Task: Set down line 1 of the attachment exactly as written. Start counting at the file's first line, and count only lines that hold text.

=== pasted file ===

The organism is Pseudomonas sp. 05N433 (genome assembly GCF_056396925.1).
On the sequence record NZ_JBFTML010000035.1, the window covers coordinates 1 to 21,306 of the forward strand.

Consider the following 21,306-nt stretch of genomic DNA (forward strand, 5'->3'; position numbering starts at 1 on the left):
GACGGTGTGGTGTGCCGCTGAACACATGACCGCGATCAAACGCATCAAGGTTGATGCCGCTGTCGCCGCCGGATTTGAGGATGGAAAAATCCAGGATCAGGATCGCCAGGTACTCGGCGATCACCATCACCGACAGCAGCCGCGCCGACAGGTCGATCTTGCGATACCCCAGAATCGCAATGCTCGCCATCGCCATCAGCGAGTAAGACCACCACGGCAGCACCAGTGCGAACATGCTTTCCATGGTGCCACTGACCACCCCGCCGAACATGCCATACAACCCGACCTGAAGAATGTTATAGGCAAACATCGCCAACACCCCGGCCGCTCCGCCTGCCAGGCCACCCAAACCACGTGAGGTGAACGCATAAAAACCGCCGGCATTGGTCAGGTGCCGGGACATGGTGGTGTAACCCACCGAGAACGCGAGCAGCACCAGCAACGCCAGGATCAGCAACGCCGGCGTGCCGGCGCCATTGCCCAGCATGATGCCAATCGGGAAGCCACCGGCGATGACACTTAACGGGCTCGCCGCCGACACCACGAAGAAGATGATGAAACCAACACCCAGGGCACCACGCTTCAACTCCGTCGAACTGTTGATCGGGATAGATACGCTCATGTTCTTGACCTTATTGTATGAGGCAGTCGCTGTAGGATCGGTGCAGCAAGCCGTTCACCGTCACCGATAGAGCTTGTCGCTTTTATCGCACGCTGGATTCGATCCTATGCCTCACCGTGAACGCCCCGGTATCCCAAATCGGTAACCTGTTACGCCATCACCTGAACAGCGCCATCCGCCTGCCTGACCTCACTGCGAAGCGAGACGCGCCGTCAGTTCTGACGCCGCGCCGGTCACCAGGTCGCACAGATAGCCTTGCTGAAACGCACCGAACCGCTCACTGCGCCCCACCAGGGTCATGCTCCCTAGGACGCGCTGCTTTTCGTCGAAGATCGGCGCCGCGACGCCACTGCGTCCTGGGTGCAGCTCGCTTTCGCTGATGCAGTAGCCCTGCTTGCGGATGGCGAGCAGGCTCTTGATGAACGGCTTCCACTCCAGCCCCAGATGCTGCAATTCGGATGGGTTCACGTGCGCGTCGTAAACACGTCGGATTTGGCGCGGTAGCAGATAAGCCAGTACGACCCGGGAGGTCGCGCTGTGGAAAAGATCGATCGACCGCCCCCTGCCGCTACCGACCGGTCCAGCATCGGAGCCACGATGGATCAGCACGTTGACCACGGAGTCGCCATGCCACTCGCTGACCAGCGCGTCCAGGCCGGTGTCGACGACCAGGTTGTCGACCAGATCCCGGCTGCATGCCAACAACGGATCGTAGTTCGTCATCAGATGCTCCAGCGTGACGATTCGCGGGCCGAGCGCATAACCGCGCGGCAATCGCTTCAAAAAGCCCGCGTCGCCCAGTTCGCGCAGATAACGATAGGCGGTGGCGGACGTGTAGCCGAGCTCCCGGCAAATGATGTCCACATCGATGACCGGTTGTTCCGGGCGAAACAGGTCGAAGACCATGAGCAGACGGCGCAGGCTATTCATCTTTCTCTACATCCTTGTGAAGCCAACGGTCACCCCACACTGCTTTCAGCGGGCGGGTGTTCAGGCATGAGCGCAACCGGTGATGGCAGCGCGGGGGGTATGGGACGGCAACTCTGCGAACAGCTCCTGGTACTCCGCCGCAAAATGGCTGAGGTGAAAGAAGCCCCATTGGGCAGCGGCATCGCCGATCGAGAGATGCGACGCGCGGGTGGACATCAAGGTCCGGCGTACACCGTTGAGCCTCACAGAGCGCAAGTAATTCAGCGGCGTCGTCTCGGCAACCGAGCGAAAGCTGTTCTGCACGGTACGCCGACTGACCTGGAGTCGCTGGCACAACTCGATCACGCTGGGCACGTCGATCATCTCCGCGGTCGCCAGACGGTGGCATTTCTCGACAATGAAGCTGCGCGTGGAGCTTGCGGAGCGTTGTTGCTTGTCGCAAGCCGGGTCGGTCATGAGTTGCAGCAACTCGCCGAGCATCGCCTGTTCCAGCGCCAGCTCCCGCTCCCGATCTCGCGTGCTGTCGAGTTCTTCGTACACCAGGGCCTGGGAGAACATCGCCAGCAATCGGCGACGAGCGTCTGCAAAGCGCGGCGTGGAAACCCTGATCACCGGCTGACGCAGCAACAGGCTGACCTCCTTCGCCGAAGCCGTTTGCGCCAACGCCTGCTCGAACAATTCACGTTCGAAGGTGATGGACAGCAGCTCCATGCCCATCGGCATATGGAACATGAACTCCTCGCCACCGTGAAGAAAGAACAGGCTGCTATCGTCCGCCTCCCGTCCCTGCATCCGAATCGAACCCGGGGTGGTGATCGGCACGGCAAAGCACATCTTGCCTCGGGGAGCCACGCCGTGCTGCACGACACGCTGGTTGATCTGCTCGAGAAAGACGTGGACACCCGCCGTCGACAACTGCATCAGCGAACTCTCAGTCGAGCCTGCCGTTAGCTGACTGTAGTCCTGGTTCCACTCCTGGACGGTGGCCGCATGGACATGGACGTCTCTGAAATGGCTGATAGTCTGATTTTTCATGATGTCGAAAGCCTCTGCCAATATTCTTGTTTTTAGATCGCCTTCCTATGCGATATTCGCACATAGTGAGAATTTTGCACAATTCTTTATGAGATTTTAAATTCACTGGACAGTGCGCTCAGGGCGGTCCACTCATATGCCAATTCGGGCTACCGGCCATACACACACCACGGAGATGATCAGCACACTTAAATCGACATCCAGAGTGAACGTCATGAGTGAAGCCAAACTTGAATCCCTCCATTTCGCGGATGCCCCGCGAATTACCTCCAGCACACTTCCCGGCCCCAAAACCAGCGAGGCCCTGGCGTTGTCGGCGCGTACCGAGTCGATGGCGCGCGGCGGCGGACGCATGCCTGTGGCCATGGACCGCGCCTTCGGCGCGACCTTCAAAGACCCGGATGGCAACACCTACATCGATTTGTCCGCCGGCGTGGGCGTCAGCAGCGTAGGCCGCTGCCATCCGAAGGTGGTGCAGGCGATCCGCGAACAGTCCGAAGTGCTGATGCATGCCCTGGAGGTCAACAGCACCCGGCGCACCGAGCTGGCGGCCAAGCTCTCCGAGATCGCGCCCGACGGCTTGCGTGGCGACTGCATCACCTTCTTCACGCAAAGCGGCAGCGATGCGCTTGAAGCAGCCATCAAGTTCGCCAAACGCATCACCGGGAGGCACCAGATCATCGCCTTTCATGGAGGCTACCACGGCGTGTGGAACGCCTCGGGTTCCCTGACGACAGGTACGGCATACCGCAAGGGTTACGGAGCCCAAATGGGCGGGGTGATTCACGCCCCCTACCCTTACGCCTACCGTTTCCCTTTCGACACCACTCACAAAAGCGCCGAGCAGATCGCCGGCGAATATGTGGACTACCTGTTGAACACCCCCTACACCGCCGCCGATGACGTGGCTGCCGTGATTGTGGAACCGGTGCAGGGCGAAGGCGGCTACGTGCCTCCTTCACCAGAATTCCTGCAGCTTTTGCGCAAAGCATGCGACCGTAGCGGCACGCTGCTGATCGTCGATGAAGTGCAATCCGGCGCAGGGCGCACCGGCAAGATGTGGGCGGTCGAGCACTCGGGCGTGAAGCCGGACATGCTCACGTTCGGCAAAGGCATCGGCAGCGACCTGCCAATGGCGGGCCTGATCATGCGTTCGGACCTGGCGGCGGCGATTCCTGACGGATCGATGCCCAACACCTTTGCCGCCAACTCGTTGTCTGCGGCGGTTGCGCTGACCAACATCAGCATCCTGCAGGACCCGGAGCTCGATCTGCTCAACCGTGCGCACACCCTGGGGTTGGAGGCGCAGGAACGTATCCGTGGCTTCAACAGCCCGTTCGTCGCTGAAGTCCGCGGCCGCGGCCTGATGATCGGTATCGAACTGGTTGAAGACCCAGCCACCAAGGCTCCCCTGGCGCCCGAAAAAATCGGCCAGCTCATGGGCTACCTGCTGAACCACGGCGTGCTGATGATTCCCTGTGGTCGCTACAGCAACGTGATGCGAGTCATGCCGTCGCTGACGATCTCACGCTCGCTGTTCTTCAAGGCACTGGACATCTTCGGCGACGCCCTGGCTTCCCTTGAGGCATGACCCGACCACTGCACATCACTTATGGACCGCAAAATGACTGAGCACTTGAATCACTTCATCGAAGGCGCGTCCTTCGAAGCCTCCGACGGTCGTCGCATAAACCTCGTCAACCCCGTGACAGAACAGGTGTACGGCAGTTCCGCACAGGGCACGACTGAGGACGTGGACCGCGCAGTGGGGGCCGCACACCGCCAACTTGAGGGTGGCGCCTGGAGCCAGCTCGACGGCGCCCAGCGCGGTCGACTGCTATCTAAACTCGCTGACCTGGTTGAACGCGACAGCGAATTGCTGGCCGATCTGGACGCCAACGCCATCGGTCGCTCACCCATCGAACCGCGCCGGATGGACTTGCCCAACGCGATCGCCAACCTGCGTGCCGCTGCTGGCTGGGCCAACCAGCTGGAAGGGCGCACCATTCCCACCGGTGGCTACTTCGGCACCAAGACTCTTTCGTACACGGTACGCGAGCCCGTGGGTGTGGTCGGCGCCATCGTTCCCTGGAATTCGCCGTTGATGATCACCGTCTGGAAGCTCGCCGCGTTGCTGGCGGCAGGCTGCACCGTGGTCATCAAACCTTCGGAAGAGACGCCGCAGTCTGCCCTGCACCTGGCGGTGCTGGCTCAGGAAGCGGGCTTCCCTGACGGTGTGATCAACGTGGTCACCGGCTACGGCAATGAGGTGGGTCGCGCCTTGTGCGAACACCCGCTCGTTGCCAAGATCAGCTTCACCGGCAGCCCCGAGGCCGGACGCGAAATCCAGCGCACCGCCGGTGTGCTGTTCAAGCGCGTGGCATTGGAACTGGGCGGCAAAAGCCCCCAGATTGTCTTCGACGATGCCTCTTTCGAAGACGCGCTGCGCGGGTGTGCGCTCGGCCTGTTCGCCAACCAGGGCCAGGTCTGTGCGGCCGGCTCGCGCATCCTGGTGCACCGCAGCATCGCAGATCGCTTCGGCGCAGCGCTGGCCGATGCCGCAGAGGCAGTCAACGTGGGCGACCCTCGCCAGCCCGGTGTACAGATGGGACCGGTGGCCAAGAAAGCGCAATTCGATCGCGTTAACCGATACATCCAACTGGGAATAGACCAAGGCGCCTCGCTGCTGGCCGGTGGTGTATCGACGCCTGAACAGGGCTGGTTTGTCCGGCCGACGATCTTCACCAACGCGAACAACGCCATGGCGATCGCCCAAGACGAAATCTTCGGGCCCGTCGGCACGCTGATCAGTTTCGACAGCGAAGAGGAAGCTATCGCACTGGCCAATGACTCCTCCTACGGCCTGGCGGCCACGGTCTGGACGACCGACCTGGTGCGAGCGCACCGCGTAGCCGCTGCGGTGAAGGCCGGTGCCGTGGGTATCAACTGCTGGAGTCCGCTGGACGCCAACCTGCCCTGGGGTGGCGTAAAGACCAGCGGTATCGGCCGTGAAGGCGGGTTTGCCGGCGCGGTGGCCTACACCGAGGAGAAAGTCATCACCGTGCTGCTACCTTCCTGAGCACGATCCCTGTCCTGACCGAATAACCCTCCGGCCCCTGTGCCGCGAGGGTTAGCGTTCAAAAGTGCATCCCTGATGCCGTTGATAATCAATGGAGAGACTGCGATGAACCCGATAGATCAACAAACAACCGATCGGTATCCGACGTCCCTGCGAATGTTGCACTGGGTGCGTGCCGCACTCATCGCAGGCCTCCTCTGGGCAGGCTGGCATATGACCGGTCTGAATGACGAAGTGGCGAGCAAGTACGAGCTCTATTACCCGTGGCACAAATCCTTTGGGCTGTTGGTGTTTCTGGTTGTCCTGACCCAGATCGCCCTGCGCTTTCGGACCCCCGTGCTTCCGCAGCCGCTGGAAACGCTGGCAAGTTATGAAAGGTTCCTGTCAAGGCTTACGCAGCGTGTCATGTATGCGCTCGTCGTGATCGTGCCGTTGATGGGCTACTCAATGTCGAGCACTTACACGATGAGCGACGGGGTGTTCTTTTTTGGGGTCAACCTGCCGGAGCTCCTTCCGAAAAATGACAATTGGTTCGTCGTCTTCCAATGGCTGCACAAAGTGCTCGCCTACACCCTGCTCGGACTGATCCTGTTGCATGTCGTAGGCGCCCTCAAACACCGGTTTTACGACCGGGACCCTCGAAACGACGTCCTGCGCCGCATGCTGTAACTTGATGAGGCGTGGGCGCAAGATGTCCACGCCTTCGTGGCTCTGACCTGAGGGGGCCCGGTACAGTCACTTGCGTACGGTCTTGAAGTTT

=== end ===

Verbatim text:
The organism is Pseudomonas sp. 05N433 (genome assembly GCF_056396925.1).